In 2017, a graying, bespectacled gentleman appeared on the PBS program Antiques Roadshow, along with a tiny die-cast metal toy car he’d brought in for appraisal. It wasn’t much to look at: a 1969 Volkswagen bus in a rose metallic paint job, with two tiny surfboards sticking out the back window. Many are the toy collectors who think that his childhood treasures are worth money, but this man was in luck. His car happened to be an original prototype Rear-Loader Beach Bomb. Hot Wheels had made a mere 40 of the vehicles, which made them instantly collectible.
So collectible, in fact, that the appraiser put the little VW van’s auction value at $150,000.
Even in the digital era, the average American kid still owns 50 Hot Wheels cars. So how is it, then, that these low-tech toys remain in the fast lane of consumerism? Hot Wheels is the No. 1 selling toy in the world, with over 20,000 designs and 6 billion cars produced. And while few people own a Rear-Loader Beach Bomb, these little cars continue to be cherished acquisitions.
Hot Wheels is, in short, a case study in cross-platform branding. Not only are its toy cars tricked-out versions of real production models conceived by actual automotive designers, Hot Wheels also builds street-size versions of its most popular machines, deploying them everywhere from car shows to its YouTube channel, creating an intergenerational cult of fans.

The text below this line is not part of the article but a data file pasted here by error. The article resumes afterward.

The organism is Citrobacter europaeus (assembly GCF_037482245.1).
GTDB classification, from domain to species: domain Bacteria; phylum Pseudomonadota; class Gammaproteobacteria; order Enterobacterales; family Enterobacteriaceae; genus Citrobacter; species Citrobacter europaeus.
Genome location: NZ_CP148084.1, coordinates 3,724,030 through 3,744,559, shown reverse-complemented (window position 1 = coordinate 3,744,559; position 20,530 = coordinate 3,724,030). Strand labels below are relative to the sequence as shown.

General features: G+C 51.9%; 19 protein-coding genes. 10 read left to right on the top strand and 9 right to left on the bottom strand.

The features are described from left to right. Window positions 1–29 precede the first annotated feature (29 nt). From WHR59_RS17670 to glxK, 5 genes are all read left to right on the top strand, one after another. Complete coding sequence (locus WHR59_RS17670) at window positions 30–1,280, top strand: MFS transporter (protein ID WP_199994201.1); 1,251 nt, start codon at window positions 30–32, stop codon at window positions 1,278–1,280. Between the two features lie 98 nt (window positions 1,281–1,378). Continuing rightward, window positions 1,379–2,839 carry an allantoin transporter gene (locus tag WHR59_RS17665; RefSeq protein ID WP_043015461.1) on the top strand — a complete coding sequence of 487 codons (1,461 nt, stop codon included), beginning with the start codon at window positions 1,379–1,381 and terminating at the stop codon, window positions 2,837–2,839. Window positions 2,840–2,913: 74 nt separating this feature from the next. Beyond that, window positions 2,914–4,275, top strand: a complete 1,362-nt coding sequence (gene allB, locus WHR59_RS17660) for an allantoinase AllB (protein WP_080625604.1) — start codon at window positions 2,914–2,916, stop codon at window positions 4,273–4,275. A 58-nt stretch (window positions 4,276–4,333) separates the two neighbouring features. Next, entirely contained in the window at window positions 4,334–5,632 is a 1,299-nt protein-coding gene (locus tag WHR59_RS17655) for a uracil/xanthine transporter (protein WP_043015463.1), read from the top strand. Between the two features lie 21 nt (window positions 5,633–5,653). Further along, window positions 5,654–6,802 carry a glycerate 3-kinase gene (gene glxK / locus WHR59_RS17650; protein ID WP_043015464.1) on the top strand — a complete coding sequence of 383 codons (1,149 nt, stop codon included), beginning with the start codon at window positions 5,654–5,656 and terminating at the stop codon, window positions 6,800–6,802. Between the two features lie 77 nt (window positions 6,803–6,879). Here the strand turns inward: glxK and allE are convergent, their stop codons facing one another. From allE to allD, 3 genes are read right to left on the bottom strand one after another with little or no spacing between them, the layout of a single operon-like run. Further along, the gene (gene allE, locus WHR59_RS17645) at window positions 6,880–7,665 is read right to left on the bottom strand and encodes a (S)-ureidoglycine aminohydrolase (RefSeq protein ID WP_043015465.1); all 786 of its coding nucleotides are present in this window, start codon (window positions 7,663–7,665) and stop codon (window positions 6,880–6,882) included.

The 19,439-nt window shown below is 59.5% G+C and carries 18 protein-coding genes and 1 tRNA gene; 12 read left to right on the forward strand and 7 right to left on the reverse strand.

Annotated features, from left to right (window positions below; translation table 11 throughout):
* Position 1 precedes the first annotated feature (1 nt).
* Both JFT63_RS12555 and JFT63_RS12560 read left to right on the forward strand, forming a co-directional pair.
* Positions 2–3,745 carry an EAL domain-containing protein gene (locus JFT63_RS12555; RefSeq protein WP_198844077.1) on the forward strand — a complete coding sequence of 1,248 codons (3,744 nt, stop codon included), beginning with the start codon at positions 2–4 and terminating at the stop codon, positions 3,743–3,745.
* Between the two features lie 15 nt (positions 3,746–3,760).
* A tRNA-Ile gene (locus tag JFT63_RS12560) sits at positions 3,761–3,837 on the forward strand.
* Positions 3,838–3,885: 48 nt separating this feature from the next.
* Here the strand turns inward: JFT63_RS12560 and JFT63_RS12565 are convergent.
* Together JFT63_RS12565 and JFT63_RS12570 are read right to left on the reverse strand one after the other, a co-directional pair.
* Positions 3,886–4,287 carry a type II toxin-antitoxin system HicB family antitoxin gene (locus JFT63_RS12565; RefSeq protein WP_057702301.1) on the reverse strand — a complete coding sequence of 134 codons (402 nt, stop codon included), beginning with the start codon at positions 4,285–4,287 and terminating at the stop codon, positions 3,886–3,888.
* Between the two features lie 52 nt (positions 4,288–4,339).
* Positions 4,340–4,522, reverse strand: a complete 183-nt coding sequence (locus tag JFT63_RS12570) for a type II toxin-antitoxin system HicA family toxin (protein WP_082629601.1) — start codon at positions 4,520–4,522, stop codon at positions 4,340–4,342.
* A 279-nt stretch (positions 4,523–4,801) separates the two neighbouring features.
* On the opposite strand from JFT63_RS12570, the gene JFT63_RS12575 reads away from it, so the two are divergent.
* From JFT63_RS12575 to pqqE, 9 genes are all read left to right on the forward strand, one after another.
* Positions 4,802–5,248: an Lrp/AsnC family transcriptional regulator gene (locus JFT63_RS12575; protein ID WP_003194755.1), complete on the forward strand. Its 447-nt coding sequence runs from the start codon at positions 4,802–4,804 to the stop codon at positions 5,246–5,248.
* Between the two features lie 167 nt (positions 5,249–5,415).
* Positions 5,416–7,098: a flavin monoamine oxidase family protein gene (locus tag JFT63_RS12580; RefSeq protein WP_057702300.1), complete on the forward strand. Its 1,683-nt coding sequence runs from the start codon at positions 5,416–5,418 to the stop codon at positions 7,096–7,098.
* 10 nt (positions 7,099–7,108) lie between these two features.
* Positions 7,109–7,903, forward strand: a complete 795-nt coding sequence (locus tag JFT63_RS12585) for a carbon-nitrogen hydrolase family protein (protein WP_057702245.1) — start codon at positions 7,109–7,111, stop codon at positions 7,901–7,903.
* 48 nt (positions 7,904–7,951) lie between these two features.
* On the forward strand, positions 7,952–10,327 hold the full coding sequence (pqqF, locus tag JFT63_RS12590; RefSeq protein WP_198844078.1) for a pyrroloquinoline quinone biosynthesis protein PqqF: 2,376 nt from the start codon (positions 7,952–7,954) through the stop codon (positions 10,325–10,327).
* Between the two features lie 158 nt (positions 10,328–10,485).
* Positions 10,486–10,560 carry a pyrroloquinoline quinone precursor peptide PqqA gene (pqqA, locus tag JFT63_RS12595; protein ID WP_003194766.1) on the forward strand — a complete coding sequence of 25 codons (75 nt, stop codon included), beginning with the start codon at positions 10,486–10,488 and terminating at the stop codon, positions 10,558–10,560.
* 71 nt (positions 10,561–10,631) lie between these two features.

“Hot Wheels has been around for 50 years and it’s at the center of car culture,” said head of marketing Ricardo Briceno. “In the car world … everyone’s first car was a Hot Wheels car.”
In 1967, Mattel co-founder Elliot Handler tasked his designers to come up with a toy car that was faster and cooler than the toys already on the market—which meant Lesney Products’ Matchbox, a popular 1:64th scale toy launched in the U.K. in 1953. Heretofore, scale-model cars were essentially replicas—accurate facsimiles of production-line sedans. By contrast, Mattel’s new cars would be souped-up versions with custom accessories, flashy paint and most importantly, mag wheels that made the cars fast. Inspecting the agile performance of the prototypes, Handler remarked: “Those are some hot wheels!”
Borne out of a partnership with Detroit’s Big Three, 1968 debut cars like the Custom Camaro established a template that continues to cross-promote both Mattel and automotive nameplates today. Last month, Jaguar announced a partnership that would not only produce a 2021 F-Type model car but create an engineering contest to break the world record for most loop the loops. How does a $1 Hot Wheels Jag help benefit sales of the $85,000 street model?
“Sports cars are inherently fun and typically driven by automotive enthusiasts, many of whom would count a Hot Wheels model to be their first car,” said vp of marketing Kim McCullough. “They might have even dreamed of owning a Jaguar one day, so there is a natural link between the two brands.”
Meanwhile, Hot Wheels continues to extend its brand into other segments by building cars inspired by mega movie franchises like Toy Story and Star Wars and licensing its cars for popular video games such as Need for Speed and Asphalt 8: Airborne.
“Anyone who’s into cars is a Hot Wheels fan,” Briceno said.
And that obviously includes the fortunate 40 who happen to own a 1969 Rear-Loader Beach Bomb.